When I got my first cellphone in Japan, 7 years ago, this was a common scene:
Japanese phones were the epitome of cool. They snapped forward with a satisfying *click,* snapped sideways, rotated around, took cool pictures, had different applications, could surf the web, came in a seemingly endless assortment of sizes and colors, could read barcodes, had an infrared function, and could even get TV(!) reception.
They were so cool that even fictional characters just had to have the latest model.
Because Japanese phones became such a phenomenon they became known as “garakei.” (“Garakei” means “Galapagos keitai.”Keitai” means cellphone.)
These Japanese phones were never meant for the global market. They became a different beast than cellphones created abroad. They could only exist in Japan and non-Japanese makers had a hard time getting Japanese customers to buy their products. That was until…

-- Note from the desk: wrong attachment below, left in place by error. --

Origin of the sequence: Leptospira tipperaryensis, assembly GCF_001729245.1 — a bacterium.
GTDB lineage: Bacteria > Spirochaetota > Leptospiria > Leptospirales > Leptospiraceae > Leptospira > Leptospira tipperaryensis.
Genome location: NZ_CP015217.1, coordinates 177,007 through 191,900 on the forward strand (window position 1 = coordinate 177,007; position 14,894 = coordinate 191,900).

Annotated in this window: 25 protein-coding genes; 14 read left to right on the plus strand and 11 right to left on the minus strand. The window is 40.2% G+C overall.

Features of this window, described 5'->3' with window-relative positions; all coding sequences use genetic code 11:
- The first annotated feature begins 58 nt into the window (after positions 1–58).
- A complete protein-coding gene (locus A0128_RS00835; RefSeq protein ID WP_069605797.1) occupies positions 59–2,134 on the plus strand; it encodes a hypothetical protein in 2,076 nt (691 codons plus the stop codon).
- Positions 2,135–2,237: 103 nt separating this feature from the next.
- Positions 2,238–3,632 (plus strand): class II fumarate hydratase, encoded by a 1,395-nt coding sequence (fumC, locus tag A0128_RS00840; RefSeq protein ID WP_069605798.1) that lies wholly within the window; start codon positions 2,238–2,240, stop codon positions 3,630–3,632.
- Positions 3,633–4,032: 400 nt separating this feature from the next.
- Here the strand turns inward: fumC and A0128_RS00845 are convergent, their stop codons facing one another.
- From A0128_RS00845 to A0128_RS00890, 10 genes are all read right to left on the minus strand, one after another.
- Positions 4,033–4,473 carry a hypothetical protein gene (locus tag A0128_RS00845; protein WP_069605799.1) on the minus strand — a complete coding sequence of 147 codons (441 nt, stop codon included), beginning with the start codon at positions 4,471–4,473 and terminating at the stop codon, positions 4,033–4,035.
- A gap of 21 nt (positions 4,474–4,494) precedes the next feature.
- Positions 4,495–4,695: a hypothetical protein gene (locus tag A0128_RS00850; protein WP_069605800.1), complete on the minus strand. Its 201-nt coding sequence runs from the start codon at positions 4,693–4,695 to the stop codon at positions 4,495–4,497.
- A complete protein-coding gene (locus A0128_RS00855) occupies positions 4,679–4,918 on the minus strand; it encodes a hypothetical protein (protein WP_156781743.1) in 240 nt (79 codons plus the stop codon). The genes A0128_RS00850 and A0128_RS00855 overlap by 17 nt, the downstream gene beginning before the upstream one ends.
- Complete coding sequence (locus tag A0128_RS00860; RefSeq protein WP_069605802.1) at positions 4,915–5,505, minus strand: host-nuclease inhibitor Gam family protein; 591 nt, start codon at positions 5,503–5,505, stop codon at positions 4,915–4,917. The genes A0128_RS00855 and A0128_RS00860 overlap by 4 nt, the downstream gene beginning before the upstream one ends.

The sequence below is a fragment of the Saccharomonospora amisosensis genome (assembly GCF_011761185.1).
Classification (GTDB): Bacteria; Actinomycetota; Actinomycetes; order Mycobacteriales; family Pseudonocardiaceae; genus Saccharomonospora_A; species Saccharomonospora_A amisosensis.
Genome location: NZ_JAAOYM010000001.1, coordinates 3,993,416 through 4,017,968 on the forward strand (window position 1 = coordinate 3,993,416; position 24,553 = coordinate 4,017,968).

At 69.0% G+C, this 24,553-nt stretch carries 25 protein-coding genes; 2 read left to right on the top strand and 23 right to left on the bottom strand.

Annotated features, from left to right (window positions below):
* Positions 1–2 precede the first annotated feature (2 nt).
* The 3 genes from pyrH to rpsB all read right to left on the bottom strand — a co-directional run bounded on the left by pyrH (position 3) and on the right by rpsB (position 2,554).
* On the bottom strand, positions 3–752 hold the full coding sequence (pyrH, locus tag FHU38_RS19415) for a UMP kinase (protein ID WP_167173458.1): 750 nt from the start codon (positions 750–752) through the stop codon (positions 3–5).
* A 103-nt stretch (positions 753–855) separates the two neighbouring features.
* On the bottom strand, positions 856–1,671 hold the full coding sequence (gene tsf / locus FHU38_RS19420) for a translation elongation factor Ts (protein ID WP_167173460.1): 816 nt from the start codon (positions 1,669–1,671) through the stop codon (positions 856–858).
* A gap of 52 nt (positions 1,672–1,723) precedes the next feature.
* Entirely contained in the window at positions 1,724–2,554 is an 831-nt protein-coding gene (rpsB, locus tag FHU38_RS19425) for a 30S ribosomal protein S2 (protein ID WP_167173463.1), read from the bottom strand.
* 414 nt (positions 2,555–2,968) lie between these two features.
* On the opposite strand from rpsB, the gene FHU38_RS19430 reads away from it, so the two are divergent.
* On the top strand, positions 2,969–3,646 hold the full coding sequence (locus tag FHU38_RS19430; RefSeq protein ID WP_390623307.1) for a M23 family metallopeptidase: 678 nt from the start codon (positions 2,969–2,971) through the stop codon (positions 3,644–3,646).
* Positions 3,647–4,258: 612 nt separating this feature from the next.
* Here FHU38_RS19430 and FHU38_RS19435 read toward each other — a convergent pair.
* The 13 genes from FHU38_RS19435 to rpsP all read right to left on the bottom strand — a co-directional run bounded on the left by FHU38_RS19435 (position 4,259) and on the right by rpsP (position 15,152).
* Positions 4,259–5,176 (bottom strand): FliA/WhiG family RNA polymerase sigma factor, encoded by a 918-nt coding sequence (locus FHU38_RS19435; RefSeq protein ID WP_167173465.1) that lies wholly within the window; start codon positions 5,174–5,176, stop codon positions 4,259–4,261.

The next time I found myself living in Japan, Softbank was giving away a free Iphone 3 to anyone who signed a 2-yr contract with them. This resulted in a huge culture shift, a shift that mostly just looked like this:
I miss being able to exchange information with someone via our infrared ports…and I can’t say that a part of me doesn’t miss the planning that went into every mail message I sent. How many stars would I use? Would a smiley be taken the wrong way if I put it at the end of this sentence? Where could I put the little can-can girl icon??
Those were simpler times.
As the smartphone users have climbed to about 50% of Japanese cellphone users, some people still will not switch over from garakei. They are an increasingly dying breed. I for one, will always have a soft spot for my first phone in Japan, the noble garakei.